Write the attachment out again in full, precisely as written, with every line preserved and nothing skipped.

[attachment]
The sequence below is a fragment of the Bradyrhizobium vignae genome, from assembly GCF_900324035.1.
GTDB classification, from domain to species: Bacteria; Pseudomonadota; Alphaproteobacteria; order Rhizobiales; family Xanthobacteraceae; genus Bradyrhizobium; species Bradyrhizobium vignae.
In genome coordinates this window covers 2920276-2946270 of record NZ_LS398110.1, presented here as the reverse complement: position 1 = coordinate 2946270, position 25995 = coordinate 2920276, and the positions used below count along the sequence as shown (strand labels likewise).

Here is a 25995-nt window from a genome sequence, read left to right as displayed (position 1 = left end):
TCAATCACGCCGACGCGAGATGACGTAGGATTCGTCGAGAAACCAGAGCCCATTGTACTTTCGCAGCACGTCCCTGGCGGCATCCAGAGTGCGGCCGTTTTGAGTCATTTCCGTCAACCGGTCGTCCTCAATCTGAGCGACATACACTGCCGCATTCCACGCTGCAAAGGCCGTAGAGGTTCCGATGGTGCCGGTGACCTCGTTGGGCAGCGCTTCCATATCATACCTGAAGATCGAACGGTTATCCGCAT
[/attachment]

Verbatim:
The sequence below is a fragment of the Bradyrhizobium vignae genome, from assembly GCF_900324035.1.
GTDB classification, from domain to species: Bacteria; Pseudomonadota; Alphaproteobacteria; order Rhizobiales; family Xanthobacteraceae; genus Bradyrhizobium; species Bradyrhizobium vignae.
In genome coordinates this window covers 2920276-2946270 of record NZ_LS398110.1, presented here as the reverse complement: position 1 = coordinate 2946270, position 25995 = coordinate 2920276, and the positions used below count along the sequence as shown (strand labels likewise).

Here is a 25995-nt window from a genome sequence, read left to right as displayed (position 1 = left end):
TCAATCACGCCGACGCGAGATGACGTAGGATTCGTCGAGAAACCAGAGCCCATTGTACTTTCGCAGCACGTCCCTGGCGGCATCCAGAGTGCGGCCGTTTTGAGTCATTTCCGTCAACCGGTCGTCCTCAATCTGAGCGACATACACTGCCGCATTCCACGCTGCAAAGGCCGTAGAGGTTCCGATGGTGCCGGTGACCTCGTTGGGCAGCGCTTCCATATCATACCTGAAGATCGAACGGTTATCCGCAT